These ukuleles have already touched the hearts and hands of most of our school in the short time we have had them, and I can't wait to implement them into all grade levels next year. I even started a teacher ukulele club, because so many adults were curious about them too! It has been really nice to spend some afternoons with each other, bonding with music. So THANK YOU again so very much for your donation and willingness to provide music to our children and school.

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4th grade Spring Concert

 

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Order Form

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Receipt

 

Original Grant Overview

Goal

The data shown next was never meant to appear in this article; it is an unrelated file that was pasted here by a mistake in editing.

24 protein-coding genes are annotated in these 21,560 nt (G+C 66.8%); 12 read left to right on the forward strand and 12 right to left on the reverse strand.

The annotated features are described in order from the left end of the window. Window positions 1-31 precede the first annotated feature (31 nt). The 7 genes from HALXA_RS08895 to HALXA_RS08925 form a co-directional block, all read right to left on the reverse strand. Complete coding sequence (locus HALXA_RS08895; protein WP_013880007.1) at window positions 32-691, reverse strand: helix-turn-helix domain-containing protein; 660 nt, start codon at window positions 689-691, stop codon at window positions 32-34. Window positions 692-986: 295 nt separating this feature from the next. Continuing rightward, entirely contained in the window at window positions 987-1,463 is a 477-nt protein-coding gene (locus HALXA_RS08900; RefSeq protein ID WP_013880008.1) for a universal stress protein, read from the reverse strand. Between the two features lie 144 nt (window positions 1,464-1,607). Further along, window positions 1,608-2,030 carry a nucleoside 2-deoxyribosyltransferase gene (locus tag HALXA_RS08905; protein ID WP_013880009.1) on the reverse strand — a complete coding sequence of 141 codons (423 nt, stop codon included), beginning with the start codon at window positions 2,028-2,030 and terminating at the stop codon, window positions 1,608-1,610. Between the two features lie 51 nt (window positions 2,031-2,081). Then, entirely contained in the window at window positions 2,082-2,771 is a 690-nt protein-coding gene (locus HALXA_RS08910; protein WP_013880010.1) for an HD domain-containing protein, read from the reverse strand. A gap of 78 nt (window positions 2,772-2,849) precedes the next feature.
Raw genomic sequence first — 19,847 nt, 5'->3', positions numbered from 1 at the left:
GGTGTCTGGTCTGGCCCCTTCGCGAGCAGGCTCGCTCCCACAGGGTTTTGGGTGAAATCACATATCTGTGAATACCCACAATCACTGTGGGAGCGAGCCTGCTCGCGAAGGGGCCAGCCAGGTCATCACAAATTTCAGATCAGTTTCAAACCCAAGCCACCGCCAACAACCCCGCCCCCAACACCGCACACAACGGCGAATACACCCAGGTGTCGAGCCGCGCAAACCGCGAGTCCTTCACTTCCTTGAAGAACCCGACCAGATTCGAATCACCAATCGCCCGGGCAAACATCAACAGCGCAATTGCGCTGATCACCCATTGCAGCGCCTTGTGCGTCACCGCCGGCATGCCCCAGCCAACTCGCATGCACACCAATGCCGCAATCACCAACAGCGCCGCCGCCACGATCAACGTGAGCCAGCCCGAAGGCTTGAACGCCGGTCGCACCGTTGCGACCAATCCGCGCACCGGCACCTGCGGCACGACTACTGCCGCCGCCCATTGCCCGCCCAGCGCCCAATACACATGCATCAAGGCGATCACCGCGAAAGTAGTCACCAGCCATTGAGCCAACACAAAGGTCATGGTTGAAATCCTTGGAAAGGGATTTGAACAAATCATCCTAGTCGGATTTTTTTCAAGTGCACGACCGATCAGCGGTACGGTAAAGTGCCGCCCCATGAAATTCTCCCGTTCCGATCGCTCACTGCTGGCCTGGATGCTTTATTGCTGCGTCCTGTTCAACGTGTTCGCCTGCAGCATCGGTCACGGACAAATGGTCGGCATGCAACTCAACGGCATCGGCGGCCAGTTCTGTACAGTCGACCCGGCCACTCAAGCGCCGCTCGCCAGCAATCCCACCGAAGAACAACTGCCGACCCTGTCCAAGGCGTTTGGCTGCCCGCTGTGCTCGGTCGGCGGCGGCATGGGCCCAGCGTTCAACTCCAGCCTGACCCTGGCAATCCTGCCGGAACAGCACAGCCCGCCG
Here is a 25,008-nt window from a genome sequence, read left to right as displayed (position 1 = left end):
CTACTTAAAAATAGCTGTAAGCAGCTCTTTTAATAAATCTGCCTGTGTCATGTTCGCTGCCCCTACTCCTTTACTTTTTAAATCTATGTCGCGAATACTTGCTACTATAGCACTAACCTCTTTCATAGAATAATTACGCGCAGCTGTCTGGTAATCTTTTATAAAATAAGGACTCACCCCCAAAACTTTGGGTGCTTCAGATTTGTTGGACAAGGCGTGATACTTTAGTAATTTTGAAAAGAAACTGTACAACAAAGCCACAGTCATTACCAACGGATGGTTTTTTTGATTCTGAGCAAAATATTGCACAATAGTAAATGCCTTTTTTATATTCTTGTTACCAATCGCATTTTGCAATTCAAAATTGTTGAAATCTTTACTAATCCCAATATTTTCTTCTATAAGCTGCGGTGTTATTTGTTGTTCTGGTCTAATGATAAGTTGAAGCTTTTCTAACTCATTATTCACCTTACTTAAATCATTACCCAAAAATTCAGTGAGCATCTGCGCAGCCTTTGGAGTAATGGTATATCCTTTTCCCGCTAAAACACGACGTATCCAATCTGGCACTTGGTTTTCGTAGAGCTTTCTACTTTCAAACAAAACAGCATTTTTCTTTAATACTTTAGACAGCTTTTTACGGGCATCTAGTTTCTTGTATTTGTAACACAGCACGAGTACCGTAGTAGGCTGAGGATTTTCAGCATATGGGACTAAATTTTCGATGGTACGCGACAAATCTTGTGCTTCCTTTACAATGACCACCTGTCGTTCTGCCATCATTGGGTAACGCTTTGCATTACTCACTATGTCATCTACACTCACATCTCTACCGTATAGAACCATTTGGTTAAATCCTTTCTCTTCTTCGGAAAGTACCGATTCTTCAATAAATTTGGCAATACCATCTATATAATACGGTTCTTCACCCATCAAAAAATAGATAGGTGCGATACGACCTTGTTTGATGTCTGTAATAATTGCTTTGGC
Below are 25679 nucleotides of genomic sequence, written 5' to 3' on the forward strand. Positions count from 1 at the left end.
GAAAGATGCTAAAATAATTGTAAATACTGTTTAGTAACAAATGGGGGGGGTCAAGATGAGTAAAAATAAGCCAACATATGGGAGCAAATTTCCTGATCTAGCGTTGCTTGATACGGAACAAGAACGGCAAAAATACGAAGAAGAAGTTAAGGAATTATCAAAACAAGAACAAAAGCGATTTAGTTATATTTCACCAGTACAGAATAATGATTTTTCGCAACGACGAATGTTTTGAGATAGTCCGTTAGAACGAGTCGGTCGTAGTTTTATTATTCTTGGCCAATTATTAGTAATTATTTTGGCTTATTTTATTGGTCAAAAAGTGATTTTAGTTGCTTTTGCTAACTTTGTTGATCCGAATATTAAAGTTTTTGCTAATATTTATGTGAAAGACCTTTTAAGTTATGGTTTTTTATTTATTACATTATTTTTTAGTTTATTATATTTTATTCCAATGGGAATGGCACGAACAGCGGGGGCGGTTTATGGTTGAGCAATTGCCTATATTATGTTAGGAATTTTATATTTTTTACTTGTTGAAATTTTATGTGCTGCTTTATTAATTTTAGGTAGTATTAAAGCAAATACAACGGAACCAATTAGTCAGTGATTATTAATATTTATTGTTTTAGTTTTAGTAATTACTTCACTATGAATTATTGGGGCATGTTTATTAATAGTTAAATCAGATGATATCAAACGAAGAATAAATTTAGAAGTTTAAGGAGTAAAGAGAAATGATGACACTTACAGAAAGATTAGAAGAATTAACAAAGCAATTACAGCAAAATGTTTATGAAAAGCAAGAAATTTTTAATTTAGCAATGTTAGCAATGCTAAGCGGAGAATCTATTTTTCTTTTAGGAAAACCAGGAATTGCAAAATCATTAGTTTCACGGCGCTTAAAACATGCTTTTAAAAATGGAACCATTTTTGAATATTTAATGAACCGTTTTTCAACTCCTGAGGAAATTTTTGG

My students ask me all the time how I know what notes to play when I accompany their songs on piano, guitar, or my ukulele. I spend a lot of time working with them on reading music and applying those skills to singing, drumming, and playing recorders, but one of the more relevant aspects of reading and playing music is learning to play chords (three or more music notes played at the same time). Chords are part of my curriculum, but the students must take turns on the piano (one or two at a time) to practice this skill. Some days I pass around my one ukulele to give them a chance to try a couple of chords, one student at a time. You would think it’s Christmas day when I let them play my personal ukulele. Having a classroom set of ukuleles would be the perfect way to teach the concept of strumming melodies and chords, with all students involved and engaged simultaneously. A classroom set of ukuleles would be used by over 700 students. I would use them in Kindergarten through 4th grade for various music lessons. A class set of ukuleles would really benefit third and fourth grade students who are at the prime age of developing hand/eye/ear coordination. It would help satisfy nine third grade Florida standards, and four fourth grade Florida standards. If granted, fourth graders would use them in their spring concert this school year as a class or group performance in one or more songs.